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Saliva and the control of its secretion

Chapter in book
Authors Jörgen Ekström
N. Khosravani
M. Castagnola
I. Messana
Published in Dysphagia
Publication year 2019
Published at Institute of Neuroscience and Physiology, Department of Pharmacology
Language en
Subject categories Pharmacology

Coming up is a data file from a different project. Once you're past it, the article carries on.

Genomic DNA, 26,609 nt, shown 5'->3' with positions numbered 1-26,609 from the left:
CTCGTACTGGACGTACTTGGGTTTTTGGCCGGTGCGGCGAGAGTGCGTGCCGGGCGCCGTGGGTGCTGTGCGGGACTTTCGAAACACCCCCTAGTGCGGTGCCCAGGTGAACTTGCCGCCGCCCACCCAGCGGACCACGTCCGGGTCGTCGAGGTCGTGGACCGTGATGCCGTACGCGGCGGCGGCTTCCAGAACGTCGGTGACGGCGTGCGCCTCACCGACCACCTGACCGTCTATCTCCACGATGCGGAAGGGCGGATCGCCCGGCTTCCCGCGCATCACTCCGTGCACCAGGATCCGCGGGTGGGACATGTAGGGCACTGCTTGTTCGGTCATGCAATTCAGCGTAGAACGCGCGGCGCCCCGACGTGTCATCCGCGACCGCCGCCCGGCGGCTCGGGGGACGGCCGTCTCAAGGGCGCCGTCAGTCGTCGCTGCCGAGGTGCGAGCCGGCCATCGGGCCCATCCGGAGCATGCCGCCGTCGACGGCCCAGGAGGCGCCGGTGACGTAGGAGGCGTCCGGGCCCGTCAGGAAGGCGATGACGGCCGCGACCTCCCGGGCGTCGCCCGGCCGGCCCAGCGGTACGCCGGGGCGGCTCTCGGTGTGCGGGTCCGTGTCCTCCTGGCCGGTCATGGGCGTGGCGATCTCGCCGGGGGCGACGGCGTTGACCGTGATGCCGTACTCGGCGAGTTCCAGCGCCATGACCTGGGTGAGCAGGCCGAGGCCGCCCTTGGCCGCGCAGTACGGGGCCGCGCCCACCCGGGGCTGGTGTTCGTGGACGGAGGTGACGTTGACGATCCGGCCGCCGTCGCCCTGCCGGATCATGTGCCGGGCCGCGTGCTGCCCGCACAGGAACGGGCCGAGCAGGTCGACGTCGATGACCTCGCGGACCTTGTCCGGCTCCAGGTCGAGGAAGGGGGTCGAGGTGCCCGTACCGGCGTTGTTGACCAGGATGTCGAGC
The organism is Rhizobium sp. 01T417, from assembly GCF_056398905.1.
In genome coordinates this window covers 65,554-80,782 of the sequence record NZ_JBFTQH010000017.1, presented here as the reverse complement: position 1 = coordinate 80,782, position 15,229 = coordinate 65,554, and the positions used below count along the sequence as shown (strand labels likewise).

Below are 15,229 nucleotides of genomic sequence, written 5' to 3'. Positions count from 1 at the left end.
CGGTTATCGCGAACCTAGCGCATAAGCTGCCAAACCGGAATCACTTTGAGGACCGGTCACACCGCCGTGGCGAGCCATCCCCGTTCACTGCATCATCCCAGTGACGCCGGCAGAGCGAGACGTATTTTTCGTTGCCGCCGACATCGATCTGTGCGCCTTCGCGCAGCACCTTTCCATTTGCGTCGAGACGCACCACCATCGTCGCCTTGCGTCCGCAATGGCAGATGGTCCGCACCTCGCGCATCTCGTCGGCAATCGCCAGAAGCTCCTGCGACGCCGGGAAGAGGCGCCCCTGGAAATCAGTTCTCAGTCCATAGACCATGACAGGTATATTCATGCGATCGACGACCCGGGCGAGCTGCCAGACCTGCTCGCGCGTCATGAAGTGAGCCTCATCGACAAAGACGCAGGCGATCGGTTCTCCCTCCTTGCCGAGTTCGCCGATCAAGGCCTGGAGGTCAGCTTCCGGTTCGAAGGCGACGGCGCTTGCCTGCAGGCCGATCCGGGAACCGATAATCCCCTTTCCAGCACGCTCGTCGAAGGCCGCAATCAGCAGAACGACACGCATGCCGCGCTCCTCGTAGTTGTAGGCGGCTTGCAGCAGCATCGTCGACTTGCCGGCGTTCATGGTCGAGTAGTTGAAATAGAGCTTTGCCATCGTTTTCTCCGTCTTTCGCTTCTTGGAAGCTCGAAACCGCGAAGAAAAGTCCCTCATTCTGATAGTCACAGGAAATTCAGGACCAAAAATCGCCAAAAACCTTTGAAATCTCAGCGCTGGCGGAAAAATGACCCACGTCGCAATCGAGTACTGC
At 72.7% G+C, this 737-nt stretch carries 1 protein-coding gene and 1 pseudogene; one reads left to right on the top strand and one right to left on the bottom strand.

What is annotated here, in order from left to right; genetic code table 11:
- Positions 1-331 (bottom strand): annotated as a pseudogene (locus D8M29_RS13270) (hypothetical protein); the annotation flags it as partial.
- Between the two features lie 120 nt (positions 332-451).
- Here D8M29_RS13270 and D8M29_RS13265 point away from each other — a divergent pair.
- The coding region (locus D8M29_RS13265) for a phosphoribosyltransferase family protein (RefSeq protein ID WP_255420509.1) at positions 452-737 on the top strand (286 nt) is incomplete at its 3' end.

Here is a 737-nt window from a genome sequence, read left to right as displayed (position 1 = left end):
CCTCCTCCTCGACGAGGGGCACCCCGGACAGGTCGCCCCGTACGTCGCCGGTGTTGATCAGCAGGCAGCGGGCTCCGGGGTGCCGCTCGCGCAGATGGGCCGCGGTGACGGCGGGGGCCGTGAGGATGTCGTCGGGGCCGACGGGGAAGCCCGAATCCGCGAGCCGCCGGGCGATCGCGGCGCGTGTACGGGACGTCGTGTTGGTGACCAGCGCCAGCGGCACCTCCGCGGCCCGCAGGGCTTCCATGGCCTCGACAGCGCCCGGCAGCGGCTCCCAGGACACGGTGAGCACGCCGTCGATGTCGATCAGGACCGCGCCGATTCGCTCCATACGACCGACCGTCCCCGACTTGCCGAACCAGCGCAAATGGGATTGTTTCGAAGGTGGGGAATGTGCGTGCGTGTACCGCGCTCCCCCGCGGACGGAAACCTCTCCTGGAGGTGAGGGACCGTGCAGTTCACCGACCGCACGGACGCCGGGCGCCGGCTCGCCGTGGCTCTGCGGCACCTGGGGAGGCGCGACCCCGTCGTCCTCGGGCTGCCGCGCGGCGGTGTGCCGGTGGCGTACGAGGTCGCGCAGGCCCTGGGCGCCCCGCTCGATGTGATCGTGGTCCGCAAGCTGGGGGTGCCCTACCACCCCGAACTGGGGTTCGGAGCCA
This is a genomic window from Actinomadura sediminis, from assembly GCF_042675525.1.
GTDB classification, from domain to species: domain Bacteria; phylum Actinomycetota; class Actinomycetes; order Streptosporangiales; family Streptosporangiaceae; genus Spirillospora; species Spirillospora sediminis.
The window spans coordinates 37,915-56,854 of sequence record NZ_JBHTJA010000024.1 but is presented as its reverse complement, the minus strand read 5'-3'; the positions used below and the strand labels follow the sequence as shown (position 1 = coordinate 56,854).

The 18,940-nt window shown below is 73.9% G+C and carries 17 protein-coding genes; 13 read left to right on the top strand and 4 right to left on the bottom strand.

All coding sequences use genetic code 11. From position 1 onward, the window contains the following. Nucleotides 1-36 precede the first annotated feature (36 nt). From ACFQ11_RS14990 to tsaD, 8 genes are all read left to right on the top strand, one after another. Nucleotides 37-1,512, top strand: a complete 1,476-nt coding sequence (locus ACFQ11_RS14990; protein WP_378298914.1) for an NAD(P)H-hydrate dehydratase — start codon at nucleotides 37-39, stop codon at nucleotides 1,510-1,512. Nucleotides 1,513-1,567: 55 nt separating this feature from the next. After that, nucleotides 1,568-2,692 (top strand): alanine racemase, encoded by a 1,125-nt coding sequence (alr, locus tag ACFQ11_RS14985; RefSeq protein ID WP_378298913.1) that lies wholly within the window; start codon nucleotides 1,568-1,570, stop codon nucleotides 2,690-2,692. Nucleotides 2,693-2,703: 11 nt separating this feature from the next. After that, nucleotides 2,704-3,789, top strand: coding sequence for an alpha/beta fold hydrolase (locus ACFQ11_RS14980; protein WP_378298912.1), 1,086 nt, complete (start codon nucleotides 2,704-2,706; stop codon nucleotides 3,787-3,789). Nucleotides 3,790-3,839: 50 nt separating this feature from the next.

The various functions of saliva—among them digestive, protective, and trophic ones—not just limited to the mouth and the relative contribution of the different types of gland to the total volume secreted as well as to various secretory rhythms over time are discussed. Salivary reflexes, afferent and efferent pathways, as well as the action of classical and non-classical transmission mechanisms regulating the activity of the secretory elements and blood vessels are in focus. Sensory nerves of glandular origin and an involvement in gland inflammation are discussed. Although the glandular activities are principally regulated by nerves, recent findings of an “acute” influence of gastrointestinal hormones on saliva composition and metabolism are paid attention to, suggesting, in addition to the cephalic nervous phase both a regulatory gastric and intestinal phase. The influence of nerves and hormones in the long-term perspective as well as old age, diseases and consumption of pharmaceutical drugs on the glands and their secretion are discussed with focus on xerostomia and salivary gland hypofunction. Treatment options of dry mouth are presented as well as an explanation to the troublesome clozapine-induced sialorrhea. Final sections of this chapter describe the families of secretory salivary proteins and highlight the most recent results obtained in the study of the human salivary proteome. Particular emphasis is given to the post-translational modifications occurring to salivary proteins before and after secretion, to the polymorphisms observed in the different protein families and to the physiological variations, with a major concern to those detected in the paediatric age. Functions exerted by the different families of salivary proteins and the potential use of human saliva for prognostic and diagnostic purposes are finally discussed. © 2017, Springer International Publishing AG.

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